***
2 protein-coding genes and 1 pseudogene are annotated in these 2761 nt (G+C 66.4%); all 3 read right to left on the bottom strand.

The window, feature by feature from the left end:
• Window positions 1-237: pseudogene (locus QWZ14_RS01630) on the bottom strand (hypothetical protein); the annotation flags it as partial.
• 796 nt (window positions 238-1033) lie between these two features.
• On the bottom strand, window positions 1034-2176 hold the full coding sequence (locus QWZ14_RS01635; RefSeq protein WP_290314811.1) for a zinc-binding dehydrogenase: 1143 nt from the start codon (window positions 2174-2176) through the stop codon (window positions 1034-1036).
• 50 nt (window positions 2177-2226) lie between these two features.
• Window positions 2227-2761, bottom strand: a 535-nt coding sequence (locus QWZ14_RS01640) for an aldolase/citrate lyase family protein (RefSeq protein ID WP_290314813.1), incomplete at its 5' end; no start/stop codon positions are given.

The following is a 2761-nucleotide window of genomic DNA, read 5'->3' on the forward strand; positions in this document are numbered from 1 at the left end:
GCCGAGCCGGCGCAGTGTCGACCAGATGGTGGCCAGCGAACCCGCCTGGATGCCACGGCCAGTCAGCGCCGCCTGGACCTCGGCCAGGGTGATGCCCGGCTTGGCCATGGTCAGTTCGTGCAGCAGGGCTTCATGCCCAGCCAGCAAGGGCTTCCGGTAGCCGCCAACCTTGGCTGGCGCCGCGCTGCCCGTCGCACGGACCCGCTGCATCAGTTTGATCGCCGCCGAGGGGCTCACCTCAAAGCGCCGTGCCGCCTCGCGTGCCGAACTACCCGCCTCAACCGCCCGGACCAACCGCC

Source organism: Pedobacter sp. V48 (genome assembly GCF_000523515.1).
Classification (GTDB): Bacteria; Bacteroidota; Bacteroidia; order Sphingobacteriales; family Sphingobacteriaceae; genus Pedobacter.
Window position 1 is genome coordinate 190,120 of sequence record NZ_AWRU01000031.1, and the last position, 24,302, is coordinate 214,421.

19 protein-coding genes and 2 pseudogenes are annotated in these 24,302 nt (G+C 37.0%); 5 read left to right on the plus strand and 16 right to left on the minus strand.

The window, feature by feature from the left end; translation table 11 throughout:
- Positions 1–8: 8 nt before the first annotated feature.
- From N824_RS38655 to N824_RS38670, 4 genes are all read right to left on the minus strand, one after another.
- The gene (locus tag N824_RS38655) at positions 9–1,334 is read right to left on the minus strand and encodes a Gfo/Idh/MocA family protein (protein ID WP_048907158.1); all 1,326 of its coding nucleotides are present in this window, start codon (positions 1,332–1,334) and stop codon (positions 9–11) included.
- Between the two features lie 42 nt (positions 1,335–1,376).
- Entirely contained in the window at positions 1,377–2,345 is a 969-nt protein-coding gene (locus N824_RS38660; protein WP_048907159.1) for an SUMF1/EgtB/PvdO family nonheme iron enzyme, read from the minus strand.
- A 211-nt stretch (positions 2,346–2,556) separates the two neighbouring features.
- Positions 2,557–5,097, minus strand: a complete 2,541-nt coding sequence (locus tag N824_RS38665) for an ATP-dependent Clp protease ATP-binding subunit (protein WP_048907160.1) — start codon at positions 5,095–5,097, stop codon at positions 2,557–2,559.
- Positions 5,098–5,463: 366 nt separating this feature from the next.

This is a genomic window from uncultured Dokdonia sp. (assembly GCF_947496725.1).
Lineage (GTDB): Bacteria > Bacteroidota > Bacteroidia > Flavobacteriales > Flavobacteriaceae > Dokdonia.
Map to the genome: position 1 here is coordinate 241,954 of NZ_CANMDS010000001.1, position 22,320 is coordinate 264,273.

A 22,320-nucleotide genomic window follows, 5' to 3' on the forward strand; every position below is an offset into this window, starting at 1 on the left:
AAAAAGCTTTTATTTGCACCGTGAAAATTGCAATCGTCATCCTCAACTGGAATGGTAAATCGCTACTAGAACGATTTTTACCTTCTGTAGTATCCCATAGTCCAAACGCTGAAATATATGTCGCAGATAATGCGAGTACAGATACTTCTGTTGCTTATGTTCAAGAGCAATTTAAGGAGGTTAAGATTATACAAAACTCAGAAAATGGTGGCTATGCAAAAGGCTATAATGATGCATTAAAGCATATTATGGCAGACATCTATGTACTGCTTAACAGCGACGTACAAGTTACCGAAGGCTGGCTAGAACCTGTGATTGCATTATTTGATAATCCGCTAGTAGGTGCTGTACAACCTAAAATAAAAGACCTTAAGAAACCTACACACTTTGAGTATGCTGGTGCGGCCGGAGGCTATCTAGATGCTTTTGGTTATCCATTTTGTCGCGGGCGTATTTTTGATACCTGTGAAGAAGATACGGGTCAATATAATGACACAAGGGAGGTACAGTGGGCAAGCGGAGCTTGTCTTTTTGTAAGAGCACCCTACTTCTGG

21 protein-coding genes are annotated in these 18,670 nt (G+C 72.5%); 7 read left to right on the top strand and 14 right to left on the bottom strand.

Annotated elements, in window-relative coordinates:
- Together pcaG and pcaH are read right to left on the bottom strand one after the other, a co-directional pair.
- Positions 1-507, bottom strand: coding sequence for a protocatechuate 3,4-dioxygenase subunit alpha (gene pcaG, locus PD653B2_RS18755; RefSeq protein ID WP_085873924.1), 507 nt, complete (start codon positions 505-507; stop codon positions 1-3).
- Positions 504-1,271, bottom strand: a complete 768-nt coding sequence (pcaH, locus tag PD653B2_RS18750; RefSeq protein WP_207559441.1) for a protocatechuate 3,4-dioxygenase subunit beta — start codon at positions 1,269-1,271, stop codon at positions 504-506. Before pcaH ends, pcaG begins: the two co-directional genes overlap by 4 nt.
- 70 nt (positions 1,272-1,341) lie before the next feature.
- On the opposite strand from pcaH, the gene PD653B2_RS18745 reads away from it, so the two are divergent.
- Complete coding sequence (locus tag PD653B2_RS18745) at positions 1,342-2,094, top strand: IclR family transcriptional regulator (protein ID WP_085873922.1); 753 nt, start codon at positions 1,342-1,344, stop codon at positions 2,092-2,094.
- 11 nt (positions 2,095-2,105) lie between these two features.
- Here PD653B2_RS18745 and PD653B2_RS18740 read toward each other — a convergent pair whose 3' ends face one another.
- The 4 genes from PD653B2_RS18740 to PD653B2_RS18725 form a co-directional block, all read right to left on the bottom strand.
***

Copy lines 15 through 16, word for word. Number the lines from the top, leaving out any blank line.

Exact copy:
- Positions 1–8: 8 nt before the first annotated feature.
- From N824_RS38655 to N824_RS38670, 4 genes are all read right to left on the minus strand, one after another.